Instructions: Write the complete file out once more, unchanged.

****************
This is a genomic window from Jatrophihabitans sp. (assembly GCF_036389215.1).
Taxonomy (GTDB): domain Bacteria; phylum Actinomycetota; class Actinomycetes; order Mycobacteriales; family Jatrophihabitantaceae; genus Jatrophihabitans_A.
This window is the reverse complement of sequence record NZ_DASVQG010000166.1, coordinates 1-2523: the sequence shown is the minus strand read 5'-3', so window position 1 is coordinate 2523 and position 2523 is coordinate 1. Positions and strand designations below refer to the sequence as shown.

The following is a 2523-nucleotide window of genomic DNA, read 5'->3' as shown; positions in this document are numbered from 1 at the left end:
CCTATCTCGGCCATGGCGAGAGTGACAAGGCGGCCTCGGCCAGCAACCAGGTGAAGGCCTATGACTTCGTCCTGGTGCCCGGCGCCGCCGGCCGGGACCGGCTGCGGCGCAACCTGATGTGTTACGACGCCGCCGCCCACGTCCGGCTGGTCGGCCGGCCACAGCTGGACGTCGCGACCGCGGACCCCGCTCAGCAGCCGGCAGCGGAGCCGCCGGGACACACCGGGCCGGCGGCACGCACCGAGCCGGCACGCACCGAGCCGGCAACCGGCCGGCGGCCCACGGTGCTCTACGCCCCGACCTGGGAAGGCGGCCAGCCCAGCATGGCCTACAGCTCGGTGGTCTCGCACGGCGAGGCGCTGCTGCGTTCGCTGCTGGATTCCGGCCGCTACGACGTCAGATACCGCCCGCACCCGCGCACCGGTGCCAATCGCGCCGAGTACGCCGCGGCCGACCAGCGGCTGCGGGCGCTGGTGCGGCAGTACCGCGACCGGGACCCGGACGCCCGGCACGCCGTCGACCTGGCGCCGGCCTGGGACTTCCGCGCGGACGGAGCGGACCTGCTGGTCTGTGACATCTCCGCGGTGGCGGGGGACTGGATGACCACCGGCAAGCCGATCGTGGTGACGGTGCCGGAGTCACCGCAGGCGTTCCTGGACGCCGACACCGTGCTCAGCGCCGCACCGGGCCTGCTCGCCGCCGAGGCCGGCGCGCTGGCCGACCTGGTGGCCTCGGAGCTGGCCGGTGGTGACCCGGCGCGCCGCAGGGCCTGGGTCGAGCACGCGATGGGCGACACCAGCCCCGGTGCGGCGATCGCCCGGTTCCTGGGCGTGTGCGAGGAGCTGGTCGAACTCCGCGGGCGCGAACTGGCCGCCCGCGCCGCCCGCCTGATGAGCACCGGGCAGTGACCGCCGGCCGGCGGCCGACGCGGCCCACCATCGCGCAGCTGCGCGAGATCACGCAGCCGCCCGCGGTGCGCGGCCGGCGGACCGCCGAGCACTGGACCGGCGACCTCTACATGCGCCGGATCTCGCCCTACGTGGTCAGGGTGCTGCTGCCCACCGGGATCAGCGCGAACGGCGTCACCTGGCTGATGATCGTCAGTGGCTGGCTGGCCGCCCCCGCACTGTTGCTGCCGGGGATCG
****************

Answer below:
This is a genomic window from Jatrophihabitans sp. (assembly GCF_036389215.1).
Taxonomy (GTDB): domain Bacteria; phylum Actinomycetota; class Actinomycetes; order Mycobacteriales; family Jatrophihabitantaceae; genus Jatrophihabitans_A.
This window is the reverse complement of sequence record NZ_DASVQG010000166.1, coordinates 1-2523: the sequence shown is the minus strand read 5'-3', so window position 1 is coordinate 2523 and position 2523 is coordinate 1. Positions and strand designations below refer to the sequence as shown.

The following is a 2523-nucleotide window of genomic DNA, read 5'->3' as shown; positions in this document are numbered from 1 at the left end:
CCTATCTCGGCCATGGCGAGAGTGACAAGGCGGCCTCGGCCAGCAACCAGGTGAAGGCCTATGACTTCGTCCTGGTGCCCGGCGCCGCCGGCCGGGACCGGCTGCGGCGCAACCTGATGTGTTACGACGCCGCCGCCCACGTCCGGCTGGTCGGCCGGCCACAGCTGGACGTCGCGACCGCGGACCCCGCTCAGCAGCCGGCAGCGGAGCCGCCGGGACACACCGGGCCGGCGGCACGCACCGAGCCGGCACGCACCGAGCCGGCAACCGGCCGGCGGCCCACGGTGCTCTACGCCCCGACCTGGGAAGGCGGCCAGCCCAGCATGGCCTACAGCTCGGTGGTCTCGCACGGCGAGGCGCTGCTGCGTTCGCTGCTGGATTCCGGCCGCTACGACGTCAGATACCGCCCGCACCCGCGCACCGGTGCCAATCGCGCCGAGTACGCCGCGGCCGACCAGCGGCTGCGGGCGCTGGTGCGGCAGTACCGCGACCGGGACCCGGACGCCCGGCACGCCGTCGACCTGGCGCCGGCCTGGGACTTCCGCGCGGACGGAGCGGACCTGCTGGTCTGTGACATCTCCGCGGTGGCGGGGGACTGGATGACCACCGGCAAGCCGATCGTGGTGACGGTGCCGGAGTCACCGCAGGCGTTCCTGGACGCCGACACCGTGCTCAGCGCCGCACCGGGCCTGCTCGCCGCCGAGGCCGGCGCGCTGGCCGACCTGGTGGCCTCGGAGCTGGCCGGTGGTGACCCGGCGCGCCGCAGGGCCTGGGTCGAGCACGCGATGGGCGACACCAGCCCCGGTGCGGCGATCGCCCGGTTCCTGGGCGTGTGCGAGGAGCTGGTCGAACTCCGCGGGCGCGAACTGGCCGCCCGCGCCGCCCGCCTGATGAGCACCGGGCAGTGACCGCCGGCCGGCGGCCGACGCGGCCCACCATCGCGCAGCTGCGCGAGATCACGCAGCCGCCCGCGGTGCGCGGCCGGCGGACCGCCGAGCACTGGACCGGCGACCTCTACATGCGCCGGATCTCGCCCTACGTGGTCAGGGTGCTGCTGCCCACCGGGATCAGCGCGAACGGCGTCACCTGGCTGATGATCGTCAGTGGCTGGCTGGCCGCCCCCGCACTGTTGCTGCCGGGGATCG